Reading the tables from top to bottom, the fluctuating intensity of green and red illustrates the timing risk of being invested in the equity markets with respect to both terminal returns and volatility. As intuition might suggest, holding periods do matter. However, they are generally outside the control of investors.

Reading each table from left to right, a more interesting pattern emerges. Specifically, the right side of both tables shows generally higher green levels for any given holding period. This green bias indicates that dividend payers have generally outperformed non-dividend payers over 20-year periods, and have done so with consistently lower volatility. This has meaningful investment implications because, unlike their holding periods, investors can control asset allocation decisions.

Nonetheless, any given 20-year holding period may contain several disconcerting market events that can jar an investor’s confidence. The past 20 years have been no exception. Most investors are interested specifically in how their investments might perform during sudden down markets.

Performance in Down Markets

To identify “down markets,” we utilized monthly data from a CRSP dataset that contained a “market” return from January 1928 through December 2015. We believe this series is the best available representation of a broad U.S. market return, and used it to determine all periods during which the market declined a cumulative 10% or more (a common definition for a market correction) in consecutive negative months. We then calculated the cumulative returns of the six portfolios for the same months the market was in a correction.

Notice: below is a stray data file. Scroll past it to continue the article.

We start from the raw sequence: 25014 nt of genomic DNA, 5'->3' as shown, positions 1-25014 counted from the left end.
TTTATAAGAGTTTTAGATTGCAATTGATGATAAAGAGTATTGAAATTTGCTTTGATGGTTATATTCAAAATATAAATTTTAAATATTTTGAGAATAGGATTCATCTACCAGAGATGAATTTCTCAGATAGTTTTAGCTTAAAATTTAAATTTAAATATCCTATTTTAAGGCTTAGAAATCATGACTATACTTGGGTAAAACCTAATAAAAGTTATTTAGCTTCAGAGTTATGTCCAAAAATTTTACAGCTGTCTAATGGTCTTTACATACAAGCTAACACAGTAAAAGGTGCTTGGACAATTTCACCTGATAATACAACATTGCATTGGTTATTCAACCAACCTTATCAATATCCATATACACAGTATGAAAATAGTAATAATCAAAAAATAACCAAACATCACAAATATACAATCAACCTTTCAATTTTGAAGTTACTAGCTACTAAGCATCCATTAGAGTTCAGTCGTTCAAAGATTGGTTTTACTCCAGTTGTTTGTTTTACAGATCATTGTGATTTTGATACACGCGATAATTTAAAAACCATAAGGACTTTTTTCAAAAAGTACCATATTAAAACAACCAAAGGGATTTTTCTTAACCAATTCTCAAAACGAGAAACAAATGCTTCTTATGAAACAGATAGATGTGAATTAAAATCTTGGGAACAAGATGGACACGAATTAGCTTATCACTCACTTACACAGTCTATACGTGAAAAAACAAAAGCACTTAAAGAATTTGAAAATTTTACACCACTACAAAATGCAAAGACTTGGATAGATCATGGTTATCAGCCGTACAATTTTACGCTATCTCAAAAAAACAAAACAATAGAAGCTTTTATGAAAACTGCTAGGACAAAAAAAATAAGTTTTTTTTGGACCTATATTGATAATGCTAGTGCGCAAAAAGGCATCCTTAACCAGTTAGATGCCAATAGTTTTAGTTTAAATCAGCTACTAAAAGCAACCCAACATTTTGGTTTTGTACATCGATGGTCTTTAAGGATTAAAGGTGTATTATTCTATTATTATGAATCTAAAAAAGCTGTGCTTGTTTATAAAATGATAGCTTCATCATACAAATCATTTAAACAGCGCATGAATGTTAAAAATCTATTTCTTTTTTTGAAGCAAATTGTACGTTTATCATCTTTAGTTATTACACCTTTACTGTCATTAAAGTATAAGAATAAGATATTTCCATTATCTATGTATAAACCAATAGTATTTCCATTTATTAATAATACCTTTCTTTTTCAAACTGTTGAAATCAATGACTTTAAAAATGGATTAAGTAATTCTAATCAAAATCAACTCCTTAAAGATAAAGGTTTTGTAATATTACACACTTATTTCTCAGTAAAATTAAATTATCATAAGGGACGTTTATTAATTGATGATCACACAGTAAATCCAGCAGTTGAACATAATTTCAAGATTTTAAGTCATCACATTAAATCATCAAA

Table 5: Average Cumulative Returns Over Various Ranges of Market Drawdowns

  Non-Payers (%) Quintile 1 (%) Quintile 2 (%) Quintile 3 (%) Quintile 4 (%) Quintile 5 (%)
> = 30% -44.99 -38.11 -32.89 -31.90 -30.14 -32.37
25 to <30% -39.71 -27.97 -26.55 -32.07 -28.99 -30.81
20 to <25% -33.31 -24.50 -20.82 -20.77 -19.61 -21.45
15 to <20% -26.62 -17.84 -14.67 -12.25 -11.46 -11.14
10 to <15% -20.15 -13.52 -12.28 -11.24 -10.90 -11.03
All Drawdowns -39.71 -27.97 -26.55 -32.07 -28.99 -30.81

Source: Kenneth R. French© and CRSP, 1/1/1928 to 12/31/2015

Past performance does not guarantee future results.

There were 46 market corrections during the period (11 corrections occurred during the past 20 years). Of these 46 periods, duration ranged from one month to seven consecutive months of negative monthly returns. Because of the wide range of severities of these drawdowns—ranging from -10% to -42%—we’ve summarized the results in Table 5.

These findings summarize the downside protection that dividend payers have historically provided during down markets. The relative advantage over non-dividend payers was larger in more moderate drawdowns. But even during severe drawdowns each quintile of dividend payers substantially outperformed non-dividend payers.

In another study, the Wall Street Journal cited market performance during 1981-1982, 1990, 2000-2002, and 2008, finding that dividend payers as a whole outperformed non-payers during the market routs of those years.(3) These findings provide evidence to support the claim that the results generated from the full 88-year sample are in accordance with modern market history.